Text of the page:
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FW: 4/9/99 Daily Report from ACADEME TODAY

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  • Popplestone, Ann
    ... From: daily@chronicle.com [SMTP:daily@chronicle.com] Sent: Friday, April 09, 1999 8:00 AM
    Message 1 of 1 , Apr 12, 1999
      -----Original Message-----
      From: daily@... <mailto:daily@...>
      [SMTP:daily@...] <mailto:[SMTP:daily@...]>
      Sent: Friday, April 09, 1999 8:00 AM
      To: daily@... <mailto:daily@...>
      Subject: 4/9/99 Daily Report from ACADEME TODAY

      Academe Today's DAILY REPORT
      for subscribers of The Chronicle of Higher Education
      _________________________________________________________________

      Good day!
      * [snip]
      *
      * UNDERPREPARED ADULTS in need of remediation constitute a growing
      portion of community-college students, and the institutions must develop
      aggressive strategies to serve them effectively, two-year-college officials
      said Thursday.
      *
      *
      * [snip]
      *
      * HINDS COMMUNITY COLLEGE cannot be held liable for a fatal plane
      crash caused by the negligence of the company that managed the institution's
      airport, Mississippi's Supreme Court ruled on Thursday.
      [snip]


      MAGAZINES & JOURNALS
      A glance at the May/June issue of "The American Prospect":
      The folly of attacking remedial education
      Conservatives' plan to move remediation from four-year colleges to community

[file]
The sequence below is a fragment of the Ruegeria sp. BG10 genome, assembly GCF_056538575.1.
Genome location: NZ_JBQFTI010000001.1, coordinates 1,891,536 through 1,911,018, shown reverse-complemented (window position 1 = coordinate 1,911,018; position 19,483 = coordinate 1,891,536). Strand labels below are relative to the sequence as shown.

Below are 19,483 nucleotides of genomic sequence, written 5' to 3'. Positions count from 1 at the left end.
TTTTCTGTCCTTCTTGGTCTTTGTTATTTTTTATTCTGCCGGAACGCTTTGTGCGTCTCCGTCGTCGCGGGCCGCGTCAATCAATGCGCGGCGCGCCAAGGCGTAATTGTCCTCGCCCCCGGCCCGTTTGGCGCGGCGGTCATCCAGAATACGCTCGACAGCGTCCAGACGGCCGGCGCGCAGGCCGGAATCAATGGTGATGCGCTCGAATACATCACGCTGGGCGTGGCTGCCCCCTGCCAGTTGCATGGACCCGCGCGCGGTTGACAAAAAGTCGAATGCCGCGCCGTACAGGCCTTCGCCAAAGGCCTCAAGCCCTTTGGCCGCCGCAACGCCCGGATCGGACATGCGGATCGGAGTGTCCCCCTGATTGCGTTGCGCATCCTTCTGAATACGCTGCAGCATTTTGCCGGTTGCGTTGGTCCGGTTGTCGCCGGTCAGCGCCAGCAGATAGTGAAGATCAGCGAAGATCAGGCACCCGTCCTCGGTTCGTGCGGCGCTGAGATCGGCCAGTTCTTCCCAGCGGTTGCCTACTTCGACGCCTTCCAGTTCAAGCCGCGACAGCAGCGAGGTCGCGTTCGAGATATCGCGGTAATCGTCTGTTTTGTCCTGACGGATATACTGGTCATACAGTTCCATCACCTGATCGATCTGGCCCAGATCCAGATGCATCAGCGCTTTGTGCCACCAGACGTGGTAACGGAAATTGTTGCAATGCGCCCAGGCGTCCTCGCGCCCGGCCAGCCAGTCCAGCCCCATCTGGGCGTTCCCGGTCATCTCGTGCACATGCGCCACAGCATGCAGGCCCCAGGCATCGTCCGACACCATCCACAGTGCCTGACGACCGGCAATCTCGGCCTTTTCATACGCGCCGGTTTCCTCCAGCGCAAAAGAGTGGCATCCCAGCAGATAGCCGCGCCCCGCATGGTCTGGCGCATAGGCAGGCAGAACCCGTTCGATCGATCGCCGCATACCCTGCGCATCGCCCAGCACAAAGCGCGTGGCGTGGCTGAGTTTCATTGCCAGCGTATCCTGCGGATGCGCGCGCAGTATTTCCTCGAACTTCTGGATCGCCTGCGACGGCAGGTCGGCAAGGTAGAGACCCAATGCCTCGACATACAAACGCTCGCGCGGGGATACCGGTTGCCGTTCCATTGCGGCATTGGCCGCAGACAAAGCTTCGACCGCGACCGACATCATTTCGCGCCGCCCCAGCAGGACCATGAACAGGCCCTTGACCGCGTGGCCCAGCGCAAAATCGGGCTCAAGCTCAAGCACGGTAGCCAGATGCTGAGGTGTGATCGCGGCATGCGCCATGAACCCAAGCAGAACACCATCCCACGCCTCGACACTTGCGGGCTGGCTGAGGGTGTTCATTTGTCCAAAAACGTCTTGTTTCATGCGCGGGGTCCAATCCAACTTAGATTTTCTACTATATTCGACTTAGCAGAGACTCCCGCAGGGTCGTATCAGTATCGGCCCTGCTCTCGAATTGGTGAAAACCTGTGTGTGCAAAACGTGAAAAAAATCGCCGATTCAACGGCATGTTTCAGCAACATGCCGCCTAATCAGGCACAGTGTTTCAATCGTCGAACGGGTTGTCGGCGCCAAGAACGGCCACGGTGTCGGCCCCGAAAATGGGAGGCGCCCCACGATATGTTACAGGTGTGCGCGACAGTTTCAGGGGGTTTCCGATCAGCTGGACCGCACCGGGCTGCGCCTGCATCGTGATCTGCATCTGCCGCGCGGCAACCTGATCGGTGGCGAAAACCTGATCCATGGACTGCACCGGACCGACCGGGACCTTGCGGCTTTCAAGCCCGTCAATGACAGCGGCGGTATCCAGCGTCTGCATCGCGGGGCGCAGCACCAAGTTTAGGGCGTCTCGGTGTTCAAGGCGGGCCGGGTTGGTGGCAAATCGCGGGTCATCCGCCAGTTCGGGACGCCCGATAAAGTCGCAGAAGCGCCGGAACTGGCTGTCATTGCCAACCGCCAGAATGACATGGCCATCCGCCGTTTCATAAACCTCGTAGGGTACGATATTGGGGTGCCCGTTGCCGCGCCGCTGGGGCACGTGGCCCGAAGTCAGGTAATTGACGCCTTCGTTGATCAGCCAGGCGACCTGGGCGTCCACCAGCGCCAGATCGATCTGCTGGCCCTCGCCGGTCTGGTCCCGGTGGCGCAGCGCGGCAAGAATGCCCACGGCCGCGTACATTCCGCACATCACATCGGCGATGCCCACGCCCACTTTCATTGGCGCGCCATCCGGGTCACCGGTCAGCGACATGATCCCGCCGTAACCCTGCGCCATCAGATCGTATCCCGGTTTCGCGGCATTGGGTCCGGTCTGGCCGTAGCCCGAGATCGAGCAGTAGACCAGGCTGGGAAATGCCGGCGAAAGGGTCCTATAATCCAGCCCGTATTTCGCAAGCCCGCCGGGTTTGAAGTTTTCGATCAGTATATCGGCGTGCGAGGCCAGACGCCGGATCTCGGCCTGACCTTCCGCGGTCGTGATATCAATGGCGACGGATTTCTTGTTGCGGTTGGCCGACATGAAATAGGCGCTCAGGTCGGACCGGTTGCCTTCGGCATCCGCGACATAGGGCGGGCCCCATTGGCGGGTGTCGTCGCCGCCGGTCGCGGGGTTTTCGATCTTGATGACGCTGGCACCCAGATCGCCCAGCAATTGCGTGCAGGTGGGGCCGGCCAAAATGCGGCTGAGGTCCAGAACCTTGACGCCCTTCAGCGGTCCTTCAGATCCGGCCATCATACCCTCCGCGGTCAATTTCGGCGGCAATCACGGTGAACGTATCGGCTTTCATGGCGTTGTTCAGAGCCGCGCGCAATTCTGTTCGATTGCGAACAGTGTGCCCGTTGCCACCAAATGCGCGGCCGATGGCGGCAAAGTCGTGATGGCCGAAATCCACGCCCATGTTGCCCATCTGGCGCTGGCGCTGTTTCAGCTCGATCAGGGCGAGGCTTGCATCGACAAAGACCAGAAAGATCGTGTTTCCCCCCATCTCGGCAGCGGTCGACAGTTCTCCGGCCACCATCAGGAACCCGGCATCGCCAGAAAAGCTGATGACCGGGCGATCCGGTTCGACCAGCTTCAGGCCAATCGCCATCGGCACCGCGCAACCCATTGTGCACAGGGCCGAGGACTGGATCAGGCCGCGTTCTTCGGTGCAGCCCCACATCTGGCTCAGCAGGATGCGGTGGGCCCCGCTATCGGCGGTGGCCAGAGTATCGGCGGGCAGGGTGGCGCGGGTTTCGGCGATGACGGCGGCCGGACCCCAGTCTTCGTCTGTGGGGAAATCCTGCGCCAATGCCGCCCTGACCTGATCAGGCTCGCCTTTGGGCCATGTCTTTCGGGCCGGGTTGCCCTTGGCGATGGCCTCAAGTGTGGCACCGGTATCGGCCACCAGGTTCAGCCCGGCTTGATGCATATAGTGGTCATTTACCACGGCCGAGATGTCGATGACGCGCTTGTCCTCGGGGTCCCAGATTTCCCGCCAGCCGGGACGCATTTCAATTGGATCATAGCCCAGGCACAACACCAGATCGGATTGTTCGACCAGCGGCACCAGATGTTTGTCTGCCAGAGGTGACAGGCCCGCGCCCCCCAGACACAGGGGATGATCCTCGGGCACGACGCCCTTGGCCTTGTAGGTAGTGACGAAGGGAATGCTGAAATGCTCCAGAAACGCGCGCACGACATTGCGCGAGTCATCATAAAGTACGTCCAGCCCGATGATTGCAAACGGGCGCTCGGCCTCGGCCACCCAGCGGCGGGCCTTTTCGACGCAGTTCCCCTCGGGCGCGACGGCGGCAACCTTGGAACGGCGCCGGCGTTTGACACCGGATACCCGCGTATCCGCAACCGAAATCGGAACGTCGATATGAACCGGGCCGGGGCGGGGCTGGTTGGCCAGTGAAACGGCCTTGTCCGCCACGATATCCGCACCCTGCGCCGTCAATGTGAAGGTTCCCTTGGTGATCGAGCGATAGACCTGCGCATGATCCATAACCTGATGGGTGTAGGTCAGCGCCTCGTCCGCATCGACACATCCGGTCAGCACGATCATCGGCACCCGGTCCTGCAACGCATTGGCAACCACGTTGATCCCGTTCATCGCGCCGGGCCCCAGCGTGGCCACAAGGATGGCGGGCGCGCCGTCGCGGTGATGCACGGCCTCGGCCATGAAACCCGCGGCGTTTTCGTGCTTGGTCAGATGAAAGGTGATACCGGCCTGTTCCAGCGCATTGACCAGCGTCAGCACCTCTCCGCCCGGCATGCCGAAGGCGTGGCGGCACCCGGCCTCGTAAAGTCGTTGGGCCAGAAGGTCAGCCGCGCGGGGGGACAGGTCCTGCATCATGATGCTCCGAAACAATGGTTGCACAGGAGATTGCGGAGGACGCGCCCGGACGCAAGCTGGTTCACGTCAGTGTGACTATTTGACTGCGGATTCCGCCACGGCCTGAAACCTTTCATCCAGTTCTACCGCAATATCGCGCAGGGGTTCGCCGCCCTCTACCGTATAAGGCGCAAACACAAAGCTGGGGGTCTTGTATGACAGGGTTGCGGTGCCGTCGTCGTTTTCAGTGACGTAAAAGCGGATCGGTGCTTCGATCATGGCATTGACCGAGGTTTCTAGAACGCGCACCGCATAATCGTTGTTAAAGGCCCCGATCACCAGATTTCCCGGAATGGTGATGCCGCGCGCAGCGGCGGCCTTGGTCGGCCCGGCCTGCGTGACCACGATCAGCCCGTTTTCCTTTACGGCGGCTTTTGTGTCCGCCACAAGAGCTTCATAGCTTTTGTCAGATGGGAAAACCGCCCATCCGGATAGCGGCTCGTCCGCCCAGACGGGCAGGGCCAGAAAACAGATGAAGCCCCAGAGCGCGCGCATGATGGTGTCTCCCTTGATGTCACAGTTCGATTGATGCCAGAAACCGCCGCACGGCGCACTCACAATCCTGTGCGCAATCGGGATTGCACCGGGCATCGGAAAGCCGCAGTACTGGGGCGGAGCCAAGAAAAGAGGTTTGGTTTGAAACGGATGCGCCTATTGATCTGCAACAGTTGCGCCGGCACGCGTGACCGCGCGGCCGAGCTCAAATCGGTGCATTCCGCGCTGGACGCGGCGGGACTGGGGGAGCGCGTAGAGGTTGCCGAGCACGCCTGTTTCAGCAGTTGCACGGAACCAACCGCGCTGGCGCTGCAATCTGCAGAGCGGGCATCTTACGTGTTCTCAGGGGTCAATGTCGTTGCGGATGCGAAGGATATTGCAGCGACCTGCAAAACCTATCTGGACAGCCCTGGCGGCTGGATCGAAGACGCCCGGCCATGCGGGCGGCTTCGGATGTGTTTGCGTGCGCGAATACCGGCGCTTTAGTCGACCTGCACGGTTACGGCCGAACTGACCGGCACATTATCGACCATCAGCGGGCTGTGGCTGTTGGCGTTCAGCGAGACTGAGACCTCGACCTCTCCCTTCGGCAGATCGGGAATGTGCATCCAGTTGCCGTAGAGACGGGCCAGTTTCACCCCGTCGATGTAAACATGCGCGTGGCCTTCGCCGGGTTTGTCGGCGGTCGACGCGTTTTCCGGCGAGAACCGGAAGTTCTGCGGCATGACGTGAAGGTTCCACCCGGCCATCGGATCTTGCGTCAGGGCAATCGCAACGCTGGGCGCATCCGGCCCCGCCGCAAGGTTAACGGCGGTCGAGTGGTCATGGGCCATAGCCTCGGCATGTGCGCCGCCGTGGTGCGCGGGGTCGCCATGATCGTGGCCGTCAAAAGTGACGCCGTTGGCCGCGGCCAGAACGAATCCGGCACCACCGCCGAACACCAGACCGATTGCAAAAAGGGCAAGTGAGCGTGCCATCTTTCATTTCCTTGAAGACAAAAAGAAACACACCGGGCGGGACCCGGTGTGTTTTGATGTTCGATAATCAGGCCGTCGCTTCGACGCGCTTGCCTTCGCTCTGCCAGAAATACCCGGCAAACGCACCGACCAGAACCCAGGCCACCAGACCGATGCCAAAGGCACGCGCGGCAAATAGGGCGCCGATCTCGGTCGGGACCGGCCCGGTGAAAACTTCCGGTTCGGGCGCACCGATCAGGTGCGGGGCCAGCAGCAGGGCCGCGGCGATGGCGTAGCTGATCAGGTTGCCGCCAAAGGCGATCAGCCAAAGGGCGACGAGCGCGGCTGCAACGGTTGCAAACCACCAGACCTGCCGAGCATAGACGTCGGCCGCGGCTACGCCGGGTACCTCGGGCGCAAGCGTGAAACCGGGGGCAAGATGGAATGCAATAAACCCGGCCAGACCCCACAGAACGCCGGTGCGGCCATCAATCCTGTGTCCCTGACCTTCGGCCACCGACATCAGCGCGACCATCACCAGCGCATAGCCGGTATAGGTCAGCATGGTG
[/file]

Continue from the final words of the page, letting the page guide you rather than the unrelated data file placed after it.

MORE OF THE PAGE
colleges will do many students more harm than good, writes Peter Schrag, a
      former editor at "The Sacramento Bee." Although statistics show that many
      incoming students are unprepared for college-level work-more than 80 per
      cent of freshmen on some California State University campuses need remedial
      courses-those statistics don't reveal the whole picture, he writes. Liberals
      fear-and rightly so, Mr. Shrag says-that removing remedial education from
      four-year colleges would mean the end of equal access to higher education
      for needy and minority students. The City University of New York estimates
      that freshman enrollment would fall by 55 per cent among Hispanic students
      and 46 per cent among black students if remediation were phased out at its
      four-year colleges, he points out. He adds that many older students seeking
      to update their skills would also be excluded from colleges if the plan went
      through. Although some conservatives chastise high schools for inadequately
      preparing students for college, the majority of remedial students at some
      four-year colleges are returning students or immigrants, not new high-school
      graduates. In addition, notes Mr. Schrag, remedial education is nothing new.

      "There never was a golden age when all courses offered in higher
      education were 'college level,'" he writes. Underlying the
      debate about remediation is the issue of equal opportunity, and
      denying educational access to anyone would be "downright
      un-American," he concludes. The magazine's World-Wide Web
      address is http://epn.org/prospect.html <http://epn.org/prospect.html>
      _________________________________________________________________


      [snip]


      Copyright � 1999 The Chronicle of Higher Education, Inc.
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